More Than Notion

A Note on the Title

True religion ought always to be accompanied by deep feeling. It must be so because of its spiritual character. No one laid more emphasis on the spirituality of religion than its founder. In order to enforce the vital necessity of spiritual experience the Lord Jesus frequently resorted to the use of paradox as when He said, 'He that findeth his life shall lose it but whosoever loseth his life for my sake shall find it'. It was, therefore, natural that the spiritual-minded believers at Pulverbach should turn to the hymns of Joseph Hart. For this minister had passed through deep waters himself and his hymns, though often quaint, are unique in their use of the paradoxical method. We can do no better to illustrate the point than by printing the lines from which our title was taken.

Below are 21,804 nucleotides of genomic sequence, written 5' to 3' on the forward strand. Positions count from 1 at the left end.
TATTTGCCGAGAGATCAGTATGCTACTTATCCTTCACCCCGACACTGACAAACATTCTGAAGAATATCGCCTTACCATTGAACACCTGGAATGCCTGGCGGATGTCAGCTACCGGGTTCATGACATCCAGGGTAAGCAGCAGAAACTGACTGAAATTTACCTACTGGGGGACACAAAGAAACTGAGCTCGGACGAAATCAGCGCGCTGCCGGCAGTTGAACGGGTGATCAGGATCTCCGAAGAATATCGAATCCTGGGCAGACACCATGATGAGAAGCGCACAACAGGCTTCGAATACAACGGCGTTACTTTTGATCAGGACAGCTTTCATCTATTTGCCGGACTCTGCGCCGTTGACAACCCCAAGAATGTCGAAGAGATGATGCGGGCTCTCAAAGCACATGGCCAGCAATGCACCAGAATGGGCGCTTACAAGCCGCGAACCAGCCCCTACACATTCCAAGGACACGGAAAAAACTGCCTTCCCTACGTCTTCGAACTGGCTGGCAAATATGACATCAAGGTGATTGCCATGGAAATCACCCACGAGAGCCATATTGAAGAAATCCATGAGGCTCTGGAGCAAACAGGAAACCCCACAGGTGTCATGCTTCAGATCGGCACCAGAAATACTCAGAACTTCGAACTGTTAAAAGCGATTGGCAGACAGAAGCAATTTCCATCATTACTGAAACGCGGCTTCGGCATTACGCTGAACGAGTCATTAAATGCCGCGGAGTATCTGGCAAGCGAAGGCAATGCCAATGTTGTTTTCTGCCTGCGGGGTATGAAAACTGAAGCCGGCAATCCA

"Vain is all our best devotion,
If on false foundations built;
True religion's more than notion,
Something must be known and felt.'

'Tis to credit contradictions;
Talk with him one never sees;
Cry and groan beneath afflictions,
Yet to dread the thoughts of ease.

'Tis to feel the fight against us,
Yet the victory hope to gain;
To believe that Christ has cleansed us,
Though the leprosy remain.

'To be steadfast in believing,
Yet to tremble, fear, and quake;
Every moment be receiving
Strength, and yet be always weak.

To be fighting, fleeing, turning;
Ever sinking, yet to swim;
To converse with Jesus, mourning
For ourselves or else for him.'"